CAIRO, Egypt — Dozens of Egyptian women spilled out of a mosque in the Dokki neighborhood Friday, only their eyes visible from black veils that flapped in the breeze.
Marching in formation, they set off for downtown Cairo, where they hoped to join hundreds of thousands of protesters in Tahrir Square who were calling for the removal of Egyptian President Hosni Mubarak.
When pro-Mubarak youths jeered at them from a balcony overhead, the women raised their voices louder. "Go home!" the youths yelled at the women, who replied by chanting, "He's leaving! We're not leaving!"
The three dozen or so women, who had met for their regular Quranic study group, trekked about a mile toward a bridge on the Nile, their numbers swelling as people in nearby apartment buildings rushed down to join them. Two men carrying boxes of water bottles fell in step. So did an unveiled woman with a large bag of croissants and a white-coated doctor with a load of bandages and gauze.
Down a side street, another group of hundreds of marchers advanced, waving Egyptian flags. The veiled women and their followers froze and braced for a showdown, thinking the other demonstrators were Mubarak supporters.
That was until the other marchers got close enough for the women to make out their chant: "The people want the fall of the regime!"
"It's OK, its OK; they're with us!" a man yelled.
People in the new group were welcomed with cheers and embraces and they, too, began marching behind the women's procession.
As the women from the Dokki mosque headed toward the square, others from across the sprawling city also were under way, small streams that merged into a river of people.
Across the bridge, military tanks blocked a main road into the square and the women's impromptu parade disintegrated, as men and women were directed to separate search areas.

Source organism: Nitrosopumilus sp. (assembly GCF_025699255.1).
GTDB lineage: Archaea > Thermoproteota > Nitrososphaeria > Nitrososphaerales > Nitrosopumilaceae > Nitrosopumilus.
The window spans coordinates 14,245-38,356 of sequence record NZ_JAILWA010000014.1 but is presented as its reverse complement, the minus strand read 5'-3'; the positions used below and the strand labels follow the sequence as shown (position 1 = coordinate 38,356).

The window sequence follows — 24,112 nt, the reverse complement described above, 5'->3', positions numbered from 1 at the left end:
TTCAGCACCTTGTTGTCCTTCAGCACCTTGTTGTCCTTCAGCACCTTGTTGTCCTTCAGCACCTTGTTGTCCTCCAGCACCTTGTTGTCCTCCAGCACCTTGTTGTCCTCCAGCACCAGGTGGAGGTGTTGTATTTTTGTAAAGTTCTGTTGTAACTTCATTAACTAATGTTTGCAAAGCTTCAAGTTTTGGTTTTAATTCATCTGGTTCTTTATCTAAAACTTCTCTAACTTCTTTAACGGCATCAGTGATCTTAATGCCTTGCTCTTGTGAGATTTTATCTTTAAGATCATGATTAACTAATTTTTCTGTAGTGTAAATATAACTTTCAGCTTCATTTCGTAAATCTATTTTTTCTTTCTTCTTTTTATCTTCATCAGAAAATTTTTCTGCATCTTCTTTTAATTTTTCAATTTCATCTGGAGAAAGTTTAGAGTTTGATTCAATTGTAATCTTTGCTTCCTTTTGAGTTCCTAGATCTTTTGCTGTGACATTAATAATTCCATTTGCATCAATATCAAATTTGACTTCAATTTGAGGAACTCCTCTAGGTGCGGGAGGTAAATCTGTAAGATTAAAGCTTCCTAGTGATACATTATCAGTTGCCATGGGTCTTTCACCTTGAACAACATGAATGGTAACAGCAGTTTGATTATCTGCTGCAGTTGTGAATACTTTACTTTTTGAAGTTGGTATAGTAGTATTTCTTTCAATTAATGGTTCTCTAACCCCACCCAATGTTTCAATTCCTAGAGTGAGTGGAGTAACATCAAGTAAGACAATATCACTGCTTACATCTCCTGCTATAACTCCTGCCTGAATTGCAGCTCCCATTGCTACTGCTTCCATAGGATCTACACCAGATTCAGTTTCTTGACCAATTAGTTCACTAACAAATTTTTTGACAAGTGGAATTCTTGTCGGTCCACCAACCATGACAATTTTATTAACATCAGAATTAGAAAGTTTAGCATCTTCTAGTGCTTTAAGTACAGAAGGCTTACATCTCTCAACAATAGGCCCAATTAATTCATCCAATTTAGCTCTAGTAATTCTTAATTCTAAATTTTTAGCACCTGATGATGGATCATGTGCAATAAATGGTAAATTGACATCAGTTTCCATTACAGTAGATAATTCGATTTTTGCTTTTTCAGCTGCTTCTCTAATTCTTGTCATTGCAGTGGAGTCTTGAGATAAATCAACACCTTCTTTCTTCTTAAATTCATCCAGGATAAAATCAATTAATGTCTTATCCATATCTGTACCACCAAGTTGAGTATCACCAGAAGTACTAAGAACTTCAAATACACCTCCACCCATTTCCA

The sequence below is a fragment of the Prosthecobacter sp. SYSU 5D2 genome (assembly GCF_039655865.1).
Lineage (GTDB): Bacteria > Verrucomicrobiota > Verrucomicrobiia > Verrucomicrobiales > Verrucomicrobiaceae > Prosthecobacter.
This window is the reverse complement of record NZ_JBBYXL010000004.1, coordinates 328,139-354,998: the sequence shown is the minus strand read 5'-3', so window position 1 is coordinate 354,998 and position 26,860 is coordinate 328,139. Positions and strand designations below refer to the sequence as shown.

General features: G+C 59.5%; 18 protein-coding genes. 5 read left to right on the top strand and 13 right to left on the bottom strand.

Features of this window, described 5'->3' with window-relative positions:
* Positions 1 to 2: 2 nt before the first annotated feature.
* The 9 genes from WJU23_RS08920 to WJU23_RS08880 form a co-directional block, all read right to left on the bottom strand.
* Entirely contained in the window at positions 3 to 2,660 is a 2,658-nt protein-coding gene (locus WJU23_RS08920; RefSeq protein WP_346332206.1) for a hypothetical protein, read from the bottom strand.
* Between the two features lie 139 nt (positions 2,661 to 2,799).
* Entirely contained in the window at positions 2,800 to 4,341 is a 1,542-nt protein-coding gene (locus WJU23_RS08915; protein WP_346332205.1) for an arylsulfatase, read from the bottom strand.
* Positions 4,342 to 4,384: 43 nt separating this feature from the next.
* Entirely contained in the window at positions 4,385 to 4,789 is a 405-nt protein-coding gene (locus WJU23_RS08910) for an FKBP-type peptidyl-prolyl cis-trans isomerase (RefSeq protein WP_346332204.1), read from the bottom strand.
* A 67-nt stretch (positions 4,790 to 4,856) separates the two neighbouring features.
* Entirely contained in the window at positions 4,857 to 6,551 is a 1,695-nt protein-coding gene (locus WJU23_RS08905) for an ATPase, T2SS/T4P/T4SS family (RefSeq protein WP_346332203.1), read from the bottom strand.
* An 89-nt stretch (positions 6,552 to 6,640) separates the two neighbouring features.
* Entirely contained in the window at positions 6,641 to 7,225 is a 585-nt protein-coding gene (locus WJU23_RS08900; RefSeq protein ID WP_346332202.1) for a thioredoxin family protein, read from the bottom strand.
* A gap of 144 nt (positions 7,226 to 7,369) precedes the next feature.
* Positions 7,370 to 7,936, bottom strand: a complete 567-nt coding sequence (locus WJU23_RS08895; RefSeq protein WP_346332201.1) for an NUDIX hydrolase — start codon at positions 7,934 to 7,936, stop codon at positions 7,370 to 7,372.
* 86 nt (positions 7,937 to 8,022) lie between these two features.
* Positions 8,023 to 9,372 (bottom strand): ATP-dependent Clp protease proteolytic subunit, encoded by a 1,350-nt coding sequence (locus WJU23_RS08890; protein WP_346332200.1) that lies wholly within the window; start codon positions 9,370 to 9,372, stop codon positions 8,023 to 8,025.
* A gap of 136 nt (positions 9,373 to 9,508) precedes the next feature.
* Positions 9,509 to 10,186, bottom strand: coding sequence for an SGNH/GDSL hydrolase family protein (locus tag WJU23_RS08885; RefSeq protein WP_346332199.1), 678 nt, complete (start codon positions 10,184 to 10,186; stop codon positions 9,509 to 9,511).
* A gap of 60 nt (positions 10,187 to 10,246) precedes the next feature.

"Get out your IDs!" an Egyptian soldier shouted.
"And get out your foreign agendas, too!" a man shouted in response, drawing laughter from both soldiers and protesters. He was referring to the assertion by government officials that shadowy external powers had infiltrated the demonstrations to serve foreign interests.
State television Thursday went so far as to claim that Israeli and American intelligence had fomented the uprising. The protesters threw back the accusations in a chant directed at the president: "Mubarak, you spy! Mubarak, you agent! You're a slave to Israel and America!"
After the soldiers' checkpoint, the women encountered a six-tier search system that protesters had set up for everyone entering the square at that point. The women, who numbered far fewer than men, zipped through easily. Women volunteers rummaged through purses and conducted full-body pat downs of all female protesters.
The men's lines stretched for at least a block, and they'd packed for the trenches. Some of them wore construction-style hard hats to protect against flying stones, and others carried boxes of supplies such as canned food, bread, water and juice.
Nearer to the square, there were men who bore scars from Wednesday's fierce clashes: an arm in a sling, a bandaged head, black eyes, and torsos wrapped in bloodstained gauze. The injured were treated as heroes by many protesters, who greeted them with the Arabic equivalent of, "Thank God you made it."
The veiled women, still chanting, finally made it through the search. All along the main path, protesters formed a welcoming committee, praising their compatriots for their bravery. The women and other new arrivals flashed the peace sign and exchanged hugs and greetings with other protesters.
Calling "God is great!" the women edged their way into the mass of kindred spirits who'd reclaimed the square after fighting a bloody battle against government-allied mobs.
"Welcome," the protesters said, "to liberated territory."
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